Big concerts just aren’t worth the cost

Naomi Girson | Staff Writer

Concerts are too expensive and too much hassle.

Is it really worth seeing your favorite artist live in concert, or your favorite comedian on a stage?

With the high prices for tickets just to enter the venue, let alone the even crazier prices for being closer to the artist with VIP or pit access, it all just seems too outlandish. On top of it all, you have to clear your schedule, buy the tickets as far as a year ahead of time and worry about parking, dinner and what to wear.

What’s worse, with the tickets you have to buy online, there are always hidden fees attached that seem impossible to get rid of. This means that, even if you set your budget for a concert, you might surpass it with just the purchase of tickets.

With all this hassle, it is miraculous that so many people have room in their budgets to attend … especially when daily essentials are becoming more expensive. According to a Newsweek article, products and services across all industries are so expensive because of the fallout from the pandemic.

“Supply chain bottlenecks and soaring demand for goods and services following the re-opening of the economy after the pandemic-related lock downs sent prices for goods and services skyrocketing to four-decade highs last summer,” the article said.

Concerts have become even more of a luxury, with people having less disposable income and ticket prices getting higher. According to the Federal Reserve Bank of Income, the lessening of income comes from the fact that wages are not increasing, as prices of everything else is.

In 1985, a good seat at an Iron Maiden concert would cost you $17.75. This was when the band was at their peak. That’s $48.28 adjusted for inflation.

Today, a ticket to see them, with a decent seat costs $129.50 (plus fees), and frankly, Iron Maiden is past their prime. With those hidden fees at the end, the ticket costs $163.80 on Ticketmaster.

Concerts are supposed to be a fun night out, but they are too expensive to enjoy all the time. Why go at all?

Yes, you get to see your favorite artist live, but what does that really mean?

According to Berkeley B-side, concerts are known to be bonding experiences, and can even relieve stress.

People find a lot of joy seeing a musician or band that they have been listening to for years. It is an important experience for them. Unfortunately, lots of the people with this opinion are young and have less money to spend.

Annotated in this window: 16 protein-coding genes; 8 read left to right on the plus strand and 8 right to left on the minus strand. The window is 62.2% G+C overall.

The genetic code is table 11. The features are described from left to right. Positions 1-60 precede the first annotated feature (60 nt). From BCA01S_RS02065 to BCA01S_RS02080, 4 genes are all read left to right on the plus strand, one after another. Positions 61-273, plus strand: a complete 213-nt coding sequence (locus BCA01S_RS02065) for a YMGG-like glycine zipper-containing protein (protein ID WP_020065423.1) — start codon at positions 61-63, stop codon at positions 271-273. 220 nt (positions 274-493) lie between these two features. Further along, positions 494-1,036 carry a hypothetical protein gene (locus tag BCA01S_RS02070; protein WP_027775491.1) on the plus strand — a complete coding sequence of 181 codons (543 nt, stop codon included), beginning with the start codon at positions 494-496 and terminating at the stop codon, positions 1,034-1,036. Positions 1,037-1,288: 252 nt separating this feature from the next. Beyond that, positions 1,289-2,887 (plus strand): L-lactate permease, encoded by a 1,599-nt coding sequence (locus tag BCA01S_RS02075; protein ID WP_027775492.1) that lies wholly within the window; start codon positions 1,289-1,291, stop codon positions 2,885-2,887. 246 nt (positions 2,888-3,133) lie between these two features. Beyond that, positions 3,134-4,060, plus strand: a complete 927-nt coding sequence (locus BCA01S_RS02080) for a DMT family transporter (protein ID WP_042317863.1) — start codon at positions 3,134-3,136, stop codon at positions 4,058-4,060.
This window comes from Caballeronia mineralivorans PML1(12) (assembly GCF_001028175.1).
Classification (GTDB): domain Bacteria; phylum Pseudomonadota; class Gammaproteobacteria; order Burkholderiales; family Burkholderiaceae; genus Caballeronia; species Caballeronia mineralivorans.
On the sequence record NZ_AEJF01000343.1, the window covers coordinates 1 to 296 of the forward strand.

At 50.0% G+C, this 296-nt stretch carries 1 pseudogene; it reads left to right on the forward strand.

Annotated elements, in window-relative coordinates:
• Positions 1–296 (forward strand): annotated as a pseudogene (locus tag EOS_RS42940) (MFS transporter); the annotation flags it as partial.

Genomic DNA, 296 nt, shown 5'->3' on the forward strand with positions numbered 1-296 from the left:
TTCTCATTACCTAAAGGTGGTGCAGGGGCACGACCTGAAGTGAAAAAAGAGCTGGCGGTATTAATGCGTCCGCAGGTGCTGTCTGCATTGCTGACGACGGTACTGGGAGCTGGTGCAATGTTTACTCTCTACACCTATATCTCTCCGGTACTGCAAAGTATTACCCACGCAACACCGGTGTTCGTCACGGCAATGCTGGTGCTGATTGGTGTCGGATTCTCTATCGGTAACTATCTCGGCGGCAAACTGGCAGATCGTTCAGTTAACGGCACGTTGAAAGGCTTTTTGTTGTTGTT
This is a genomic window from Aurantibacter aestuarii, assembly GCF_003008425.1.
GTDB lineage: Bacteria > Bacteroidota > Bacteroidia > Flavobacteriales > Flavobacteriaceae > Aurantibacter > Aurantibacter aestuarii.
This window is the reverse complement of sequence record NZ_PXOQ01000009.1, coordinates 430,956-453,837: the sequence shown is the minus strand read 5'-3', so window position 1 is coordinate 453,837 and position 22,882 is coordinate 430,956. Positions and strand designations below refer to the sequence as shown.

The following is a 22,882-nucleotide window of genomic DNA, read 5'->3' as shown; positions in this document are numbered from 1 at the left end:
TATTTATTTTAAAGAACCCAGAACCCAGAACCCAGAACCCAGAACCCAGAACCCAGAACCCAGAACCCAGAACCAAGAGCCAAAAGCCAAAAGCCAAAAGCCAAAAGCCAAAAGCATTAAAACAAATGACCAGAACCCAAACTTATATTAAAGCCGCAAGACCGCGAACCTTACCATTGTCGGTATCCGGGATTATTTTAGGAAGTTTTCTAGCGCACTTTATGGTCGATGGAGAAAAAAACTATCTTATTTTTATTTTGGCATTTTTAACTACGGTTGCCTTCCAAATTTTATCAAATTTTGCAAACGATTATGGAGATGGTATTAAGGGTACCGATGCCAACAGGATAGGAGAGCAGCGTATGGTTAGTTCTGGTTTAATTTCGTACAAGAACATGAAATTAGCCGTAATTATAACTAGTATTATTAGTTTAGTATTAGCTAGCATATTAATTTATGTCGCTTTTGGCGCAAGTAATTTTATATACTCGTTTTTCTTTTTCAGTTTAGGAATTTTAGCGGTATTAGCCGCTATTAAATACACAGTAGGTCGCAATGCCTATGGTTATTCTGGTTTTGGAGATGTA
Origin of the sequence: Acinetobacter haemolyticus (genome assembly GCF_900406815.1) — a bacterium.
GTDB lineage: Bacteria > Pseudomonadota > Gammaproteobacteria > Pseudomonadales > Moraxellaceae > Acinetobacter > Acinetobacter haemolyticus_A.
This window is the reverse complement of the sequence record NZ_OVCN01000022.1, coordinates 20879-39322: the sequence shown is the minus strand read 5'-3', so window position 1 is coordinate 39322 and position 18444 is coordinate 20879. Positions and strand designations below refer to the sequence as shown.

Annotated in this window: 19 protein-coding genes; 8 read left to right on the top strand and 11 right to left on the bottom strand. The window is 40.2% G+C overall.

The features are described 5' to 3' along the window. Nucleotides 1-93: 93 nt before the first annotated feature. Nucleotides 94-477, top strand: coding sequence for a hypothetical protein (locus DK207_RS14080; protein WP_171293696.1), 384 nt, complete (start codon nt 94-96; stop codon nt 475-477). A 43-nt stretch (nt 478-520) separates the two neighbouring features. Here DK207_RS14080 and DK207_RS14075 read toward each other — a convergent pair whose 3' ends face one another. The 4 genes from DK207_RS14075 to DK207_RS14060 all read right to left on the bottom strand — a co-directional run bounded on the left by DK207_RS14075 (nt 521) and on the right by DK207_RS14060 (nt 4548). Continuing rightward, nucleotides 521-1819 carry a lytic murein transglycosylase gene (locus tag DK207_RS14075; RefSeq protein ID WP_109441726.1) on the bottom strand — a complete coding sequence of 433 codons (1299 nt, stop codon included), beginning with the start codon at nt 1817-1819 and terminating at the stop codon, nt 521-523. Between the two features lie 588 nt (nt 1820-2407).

So what little money they have, they are spending on a one-night event hosted by their favorite celebrity that is essentially taking their money. The concert is surely enjoyable, but then after, you are just left with an empty bank account and a lingering feeling of sadness.

In fact, some people even experience a wave of depression after a concert.

“PCD (post-concert depression) isn’t in the Diagnostic and Statistical Manual of Mental Disorders, so it isn’t a formal medical diagnosis. However, this doesn’t make it — and the feelings and emotions you might have after a concert — any less real,” according to Healthline.

And aren’t there other better, cheaper forms of recreation?

Taking a walk is a free activity that relieves stress through endorphins and has other benefits too. The coolest part, you can listen to music while you do it.

There are lots of small venues in Pittsburgh alone that can give the same experience for much cheaper.

Seeing smaller local bands supports smaller venues without breaking the bank the same way a Taylor Swift concert would. Plus, there is a better chance you get to interact more with the artists. And, if you go to multiple shows, you could even become friendly with them, something that would never happen if you sat a mile away from your favorite celebrity.

Concerts are a hassle, the stress that you are relieved of during the show is most likely the stress leading up to going to the show.

Finding parking in a crowded area is known to cause stress, and there is even such a thing as parking anxiety. According to JustPark, 1 in 10 people have experienced this, in which they do not want to go somewhere due to fear of not being able to find a parking spot.

And this is just one of the problems with concerts. The biggest are those hidden fees that you only find out about after you have decided to go, waited in an online queue for hours and are at the very last step of purchasing the tickets when your $130 ticket gets a $30 transaction fee. These additional costs are excessive, and it is on top of the already overpriced concert tickets.

In the meantime, everyone who wants to see a show will still have to pay those fees, if they decide that the sacrifice is worth it for them, to see their favorite artist. My suggestion? Save your money, go see a smaller artist or find a chance to bond over music somewhere else.